Brown-Forman Corporation has announced that it will invest about $60 million to establish a new cooperage in Lawrence County, Alabama, near Decatur. The company is also about to open a sawmill in Stevenson. The new cooperage should come on line in 2014 and will have about 200 employees.

The location of the new cooperage is based on its proximity to Lynchburg, where Brown-Forman's Jack Daniel's is made. The sawmill project suggests that the new cooperage will receive at least some of its white oak from Alabama forests.

Brown-Forman's existing cooperage in Louisville, which currently supplies barrels for Jack Daniel's and other Brown-Forman products, primarily uses white oak grown in Missouri, Arkansas, Minnesota, and West Virginia. The wood is typically rough cut at sawmills close to the forests before being shipped to the cooperage.

All whiskey is aged in oak barrels but American whiskey is unique because it is always aged in new barrels. It is estimated that half or more of the flavor in a bourbon or rye comes directly from the wood, as does all of the whiskey's color. The new barrel maximizes extraction of tannin, vanilla, caramelized sugar, and other substances. A whiskey barrel is like a tea bag, as far as we're concerned, one and done.

If you want to make more whiskey, you have to make more barrels and build more aging warehouses. That's the only way to do it.

Used barrels typically go to Scotland, Ireland, and Canada.

Louisville has been operating at full capacity for several years and it has long been recognized that a second cooperage, when built, should logically be closer to Lynchburg. Brown-Forman is headquartered in Louisville, operates a whiskey distillery in nearby Shively, and another in Versailles, which is about 65 miles to the west. Lynchburg is 250 miles to the south. Decatur is much closer to Lynchburg, only about 80 miles away.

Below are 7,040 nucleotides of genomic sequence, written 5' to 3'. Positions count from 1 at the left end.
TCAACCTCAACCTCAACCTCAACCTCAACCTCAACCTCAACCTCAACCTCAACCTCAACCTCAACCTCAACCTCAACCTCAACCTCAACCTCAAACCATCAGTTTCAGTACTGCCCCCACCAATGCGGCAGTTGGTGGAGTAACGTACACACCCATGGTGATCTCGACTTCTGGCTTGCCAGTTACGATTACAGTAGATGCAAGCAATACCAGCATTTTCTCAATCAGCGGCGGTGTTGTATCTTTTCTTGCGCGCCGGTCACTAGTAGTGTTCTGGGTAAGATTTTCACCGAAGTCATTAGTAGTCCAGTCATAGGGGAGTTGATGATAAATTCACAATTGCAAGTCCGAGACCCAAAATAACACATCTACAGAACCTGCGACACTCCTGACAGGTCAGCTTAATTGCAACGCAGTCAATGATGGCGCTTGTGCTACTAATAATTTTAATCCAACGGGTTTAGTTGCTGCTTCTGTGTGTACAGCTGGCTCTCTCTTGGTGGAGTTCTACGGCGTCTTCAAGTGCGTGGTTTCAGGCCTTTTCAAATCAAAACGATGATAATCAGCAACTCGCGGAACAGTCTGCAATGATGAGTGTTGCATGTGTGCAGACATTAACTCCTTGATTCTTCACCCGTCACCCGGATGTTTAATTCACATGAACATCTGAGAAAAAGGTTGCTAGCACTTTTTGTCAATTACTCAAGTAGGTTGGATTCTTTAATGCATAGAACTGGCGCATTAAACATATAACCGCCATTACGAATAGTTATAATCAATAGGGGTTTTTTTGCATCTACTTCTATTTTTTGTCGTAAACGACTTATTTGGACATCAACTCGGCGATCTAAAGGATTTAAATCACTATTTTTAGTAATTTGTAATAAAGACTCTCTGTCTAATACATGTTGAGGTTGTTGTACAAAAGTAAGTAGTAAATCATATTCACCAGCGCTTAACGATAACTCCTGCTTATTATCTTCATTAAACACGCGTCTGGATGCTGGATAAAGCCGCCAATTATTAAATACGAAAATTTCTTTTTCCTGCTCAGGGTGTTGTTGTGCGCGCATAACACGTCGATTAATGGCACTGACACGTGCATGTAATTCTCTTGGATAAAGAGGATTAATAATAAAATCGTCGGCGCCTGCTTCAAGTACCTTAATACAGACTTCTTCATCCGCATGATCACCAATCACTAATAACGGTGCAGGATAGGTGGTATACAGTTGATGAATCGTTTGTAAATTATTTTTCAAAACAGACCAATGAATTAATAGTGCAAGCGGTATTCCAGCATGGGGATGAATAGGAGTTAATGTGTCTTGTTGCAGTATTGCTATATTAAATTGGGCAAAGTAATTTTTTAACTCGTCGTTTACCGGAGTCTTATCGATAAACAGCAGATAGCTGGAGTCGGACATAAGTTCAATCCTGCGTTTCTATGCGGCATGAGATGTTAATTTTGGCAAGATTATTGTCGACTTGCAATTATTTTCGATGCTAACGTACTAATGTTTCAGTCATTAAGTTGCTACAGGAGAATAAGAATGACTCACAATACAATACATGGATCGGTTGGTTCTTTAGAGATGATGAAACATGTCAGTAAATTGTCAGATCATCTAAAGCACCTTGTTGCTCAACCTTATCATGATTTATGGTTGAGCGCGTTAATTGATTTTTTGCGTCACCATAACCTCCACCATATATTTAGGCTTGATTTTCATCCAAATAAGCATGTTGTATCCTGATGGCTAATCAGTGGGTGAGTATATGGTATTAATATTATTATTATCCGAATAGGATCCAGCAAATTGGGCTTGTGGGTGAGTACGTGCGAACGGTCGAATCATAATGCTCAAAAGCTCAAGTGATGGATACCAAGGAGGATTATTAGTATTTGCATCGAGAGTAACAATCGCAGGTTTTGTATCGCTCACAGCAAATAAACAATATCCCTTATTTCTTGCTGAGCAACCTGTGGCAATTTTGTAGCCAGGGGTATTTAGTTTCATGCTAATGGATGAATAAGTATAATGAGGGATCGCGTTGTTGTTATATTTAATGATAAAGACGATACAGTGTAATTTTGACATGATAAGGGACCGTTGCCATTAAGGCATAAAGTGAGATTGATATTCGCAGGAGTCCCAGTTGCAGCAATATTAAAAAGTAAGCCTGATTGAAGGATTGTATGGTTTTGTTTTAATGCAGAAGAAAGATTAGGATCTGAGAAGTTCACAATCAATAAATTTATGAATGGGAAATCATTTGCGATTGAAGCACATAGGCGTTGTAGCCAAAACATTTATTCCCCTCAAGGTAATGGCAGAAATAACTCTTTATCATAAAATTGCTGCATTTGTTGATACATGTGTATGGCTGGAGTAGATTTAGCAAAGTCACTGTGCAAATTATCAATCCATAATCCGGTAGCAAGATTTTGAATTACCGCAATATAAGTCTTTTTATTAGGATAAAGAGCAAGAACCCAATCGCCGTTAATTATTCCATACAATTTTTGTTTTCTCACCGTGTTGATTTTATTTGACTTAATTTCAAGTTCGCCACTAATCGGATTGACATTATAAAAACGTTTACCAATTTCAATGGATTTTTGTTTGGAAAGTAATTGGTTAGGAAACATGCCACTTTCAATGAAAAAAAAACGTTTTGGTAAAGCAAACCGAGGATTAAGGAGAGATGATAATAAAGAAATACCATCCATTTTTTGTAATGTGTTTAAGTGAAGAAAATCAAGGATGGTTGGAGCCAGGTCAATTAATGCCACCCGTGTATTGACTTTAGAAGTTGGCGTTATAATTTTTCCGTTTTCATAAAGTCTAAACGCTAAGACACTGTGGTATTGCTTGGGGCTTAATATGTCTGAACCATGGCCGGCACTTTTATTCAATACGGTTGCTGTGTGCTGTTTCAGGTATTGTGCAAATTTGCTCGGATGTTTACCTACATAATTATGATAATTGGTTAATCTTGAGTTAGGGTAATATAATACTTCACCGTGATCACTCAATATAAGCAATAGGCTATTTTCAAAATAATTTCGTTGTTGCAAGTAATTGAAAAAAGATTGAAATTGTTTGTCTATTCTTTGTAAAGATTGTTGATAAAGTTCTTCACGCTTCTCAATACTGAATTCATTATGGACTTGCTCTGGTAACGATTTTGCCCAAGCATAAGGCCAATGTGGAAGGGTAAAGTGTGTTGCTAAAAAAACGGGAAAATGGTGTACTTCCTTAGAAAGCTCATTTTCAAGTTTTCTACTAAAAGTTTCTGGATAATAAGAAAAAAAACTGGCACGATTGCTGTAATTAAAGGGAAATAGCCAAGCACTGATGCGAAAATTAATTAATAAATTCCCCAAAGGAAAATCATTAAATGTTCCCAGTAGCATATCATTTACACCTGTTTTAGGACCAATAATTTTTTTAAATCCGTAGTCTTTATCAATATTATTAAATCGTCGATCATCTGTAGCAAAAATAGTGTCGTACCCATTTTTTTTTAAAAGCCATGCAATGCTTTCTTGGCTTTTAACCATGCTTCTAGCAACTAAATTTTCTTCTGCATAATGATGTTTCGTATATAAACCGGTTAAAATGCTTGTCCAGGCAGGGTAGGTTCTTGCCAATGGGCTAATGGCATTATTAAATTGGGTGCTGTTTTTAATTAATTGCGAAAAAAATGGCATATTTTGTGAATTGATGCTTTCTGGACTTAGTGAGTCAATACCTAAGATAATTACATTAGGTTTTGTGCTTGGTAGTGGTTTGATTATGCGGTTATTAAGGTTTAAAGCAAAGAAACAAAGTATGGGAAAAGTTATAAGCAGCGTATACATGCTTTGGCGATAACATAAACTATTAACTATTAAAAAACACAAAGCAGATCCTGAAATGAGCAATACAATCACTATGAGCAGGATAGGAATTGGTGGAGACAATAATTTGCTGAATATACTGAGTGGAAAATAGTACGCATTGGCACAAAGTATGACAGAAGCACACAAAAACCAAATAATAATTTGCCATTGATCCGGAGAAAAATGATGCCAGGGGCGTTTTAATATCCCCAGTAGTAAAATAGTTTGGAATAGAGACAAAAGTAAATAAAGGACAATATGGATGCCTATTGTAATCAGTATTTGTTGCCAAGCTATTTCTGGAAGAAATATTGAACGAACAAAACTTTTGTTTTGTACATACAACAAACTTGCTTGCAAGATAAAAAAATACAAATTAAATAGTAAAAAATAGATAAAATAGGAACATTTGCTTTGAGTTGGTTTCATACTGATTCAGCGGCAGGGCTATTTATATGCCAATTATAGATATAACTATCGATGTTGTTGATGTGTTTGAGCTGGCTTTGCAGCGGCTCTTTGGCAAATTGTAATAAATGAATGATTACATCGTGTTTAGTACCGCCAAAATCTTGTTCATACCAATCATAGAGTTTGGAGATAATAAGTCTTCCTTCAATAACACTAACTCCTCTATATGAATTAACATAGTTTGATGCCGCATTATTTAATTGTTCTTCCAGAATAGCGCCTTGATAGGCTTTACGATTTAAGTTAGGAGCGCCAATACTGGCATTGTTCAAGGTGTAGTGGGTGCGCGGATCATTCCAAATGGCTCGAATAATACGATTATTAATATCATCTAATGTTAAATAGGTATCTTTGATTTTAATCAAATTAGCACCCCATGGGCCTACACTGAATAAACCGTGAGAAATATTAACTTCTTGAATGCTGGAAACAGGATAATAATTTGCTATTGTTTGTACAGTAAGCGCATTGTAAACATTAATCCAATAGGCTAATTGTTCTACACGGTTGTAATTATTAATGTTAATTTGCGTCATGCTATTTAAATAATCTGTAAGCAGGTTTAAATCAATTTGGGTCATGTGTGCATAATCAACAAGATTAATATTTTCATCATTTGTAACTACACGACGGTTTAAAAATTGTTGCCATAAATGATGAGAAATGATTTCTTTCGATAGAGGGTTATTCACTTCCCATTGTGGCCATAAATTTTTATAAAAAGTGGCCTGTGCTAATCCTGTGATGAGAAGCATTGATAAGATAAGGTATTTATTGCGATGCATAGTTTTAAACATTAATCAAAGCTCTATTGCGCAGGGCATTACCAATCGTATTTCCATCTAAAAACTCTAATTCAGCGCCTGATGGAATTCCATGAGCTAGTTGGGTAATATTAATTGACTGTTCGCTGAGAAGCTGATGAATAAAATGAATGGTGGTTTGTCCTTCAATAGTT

Brown-Forman is the only distilled spirits company in the world that manufactures its own barrels.

In addition to the barrel-making shop itself, a cooperage typically includes a large outdoor area where wood can be naturally seasoned by exposure to the elements. The Louisville Cooperage simply has no more room, either inside the building or on its grounds.

Up until a few years ago, Brown-Forman's cooperage also sold barrels to other bourbon and rye distillers, a practice they may resume after the Alabama facility comes on line. The only other large barrel-maker serving whiskey country is Independent Stave, which has cooperages in Lebanon, Kentucky, and Lebanon, Missouri. There are also several small cooperages that make whiskey barrels.

Whiskey-making and related industries such as cooperage are great examples of value-added manufacturing businesses that make products for both domestic and foreign consumption, and really can't move their operations out of the U.S. Cooperages are located where the trees and distilleries are, not where the cheapest workers are. U.S. laws, buoyed by international agreements, require bourbon and Tennessee whiskey to be made in the USA, and the strength of the Kentucky and Tennessee brands means whiskey-makers aren't about to move en mass to Vermont.

So drink American, it's good for the economy.

Friday, June 15, 2012

The Bulleit Experience At Stitzel-Weller Distillery.

Several years ago at WhiskyFest Chicago, I was chatting with Chris Musumeci, then brand manager for Diageo's Bulleit Bourbon.

We talked about the growth and popularity of the brand. "At some point," he said, "Bulleit will need some kind of home place."

The distillery where it is made would be the natural home place but, as we both knew, Bulleit's products are contract distilled by non-Diageo distilleries.